‘Hole’ story continues as crores go down the drain | india | Hindustan Times
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‘Hole’ story continues as crores go down the drain

india Updated: Dec 01, 2011 00:57 IST
Divya Sethi
Divya Sethi
Hindustan Times
Highlight Story

The bad condition of roads in Gurgaon was ranked the second most serious civic problem in the city, after poor supply of electricity by residents.

During a survey conducted by Hindustan Times, nearly 84% residents complained of bumpy rides in the Millennium City that boasts of high-rises, malls and commercial offices.

Though the administration has started repairing roads in patches, there are several stretches that are being overlooked.

Surprisingly, 71% of the respondents said that quality of roads in Gurgaon had worsened in the last one year while 64% reported that roads near their homes/offices were repaired more than one year ago despite the fact that government agencies claim to spend R4-5 crore every year on maintenance of roads.

Residents feel the situation deteriorates after the monsoon season.

In the last week of October, some 30 residents owing allegiance to NGO India Against Corruption and Anna Hazare's campaign against corruption registered their protest against potholed roads in a unique way.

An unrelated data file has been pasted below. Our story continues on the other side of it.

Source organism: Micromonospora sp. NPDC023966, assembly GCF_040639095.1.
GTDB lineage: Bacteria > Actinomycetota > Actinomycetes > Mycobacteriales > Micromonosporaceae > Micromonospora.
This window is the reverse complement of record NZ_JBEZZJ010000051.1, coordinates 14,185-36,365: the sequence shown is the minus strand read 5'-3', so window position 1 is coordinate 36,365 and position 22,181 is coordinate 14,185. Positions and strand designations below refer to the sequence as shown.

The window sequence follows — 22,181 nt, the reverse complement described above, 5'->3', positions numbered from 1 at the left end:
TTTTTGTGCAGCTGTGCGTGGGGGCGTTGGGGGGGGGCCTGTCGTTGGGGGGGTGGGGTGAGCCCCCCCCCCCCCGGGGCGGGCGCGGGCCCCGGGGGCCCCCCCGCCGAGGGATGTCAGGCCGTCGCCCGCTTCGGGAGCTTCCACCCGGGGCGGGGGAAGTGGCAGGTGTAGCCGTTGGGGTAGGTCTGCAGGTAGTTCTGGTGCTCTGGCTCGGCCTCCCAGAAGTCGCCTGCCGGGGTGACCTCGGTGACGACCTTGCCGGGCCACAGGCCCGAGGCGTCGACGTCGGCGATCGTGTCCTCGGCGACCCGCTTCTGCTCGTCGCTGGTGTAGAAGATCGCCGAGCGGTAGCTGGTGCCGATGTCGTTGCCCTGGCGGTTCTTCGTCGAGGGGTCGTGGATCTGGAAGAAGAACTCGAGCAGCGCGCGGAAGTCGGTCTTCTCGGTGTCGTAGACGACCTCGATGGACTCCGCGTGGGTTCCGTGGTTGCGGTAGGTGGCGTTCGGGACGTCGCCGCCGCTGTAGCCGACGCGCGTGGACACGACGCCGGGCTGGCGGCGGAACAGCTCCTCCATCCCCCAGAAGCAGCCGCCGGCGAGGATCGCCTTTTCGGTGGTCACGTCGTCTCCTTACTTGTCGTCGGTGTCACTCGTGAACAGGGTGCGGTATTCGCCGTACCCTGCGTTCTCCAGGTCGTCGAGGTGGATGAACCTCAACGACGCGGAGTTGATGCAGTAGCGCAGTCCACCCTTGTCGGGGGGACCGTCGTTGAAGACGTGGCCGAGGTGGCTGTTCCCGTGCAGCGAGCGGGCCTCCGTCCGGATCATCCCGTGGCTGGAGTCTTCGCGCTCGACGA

They took to streets and painted potholes and craters on the road and scribbled interesting slogans to draw the civic agency's attention.

Residents also feel that a lot still needs to be done and driving on city roads is dangerous and an open invitation to accidents.

“I have to send my car every month to the service centre for wheel alignment. I really feel at times why we pay road tax if there is no road in the city. The authorities have started doing some patch work but how long these would survive is again a big question,” said Mahesh Singh.

He further added, “A stretch at Aardee City and Golf Course Road has been completed but the Sector 57 road is still awaiting the attention of authorities. Even the Golf Course extension road is left unattended. It is high-time Gurgaon residents get a pothole-free ride.”

But the recent repairs have brought a ray of hope. Ramdhan Sharma said, “City roads have been neglected for the last many years. Nobody bothered to get them carpeted or get potholes filled. It has always been bumpy journey on city roads. But things look set for a change now.”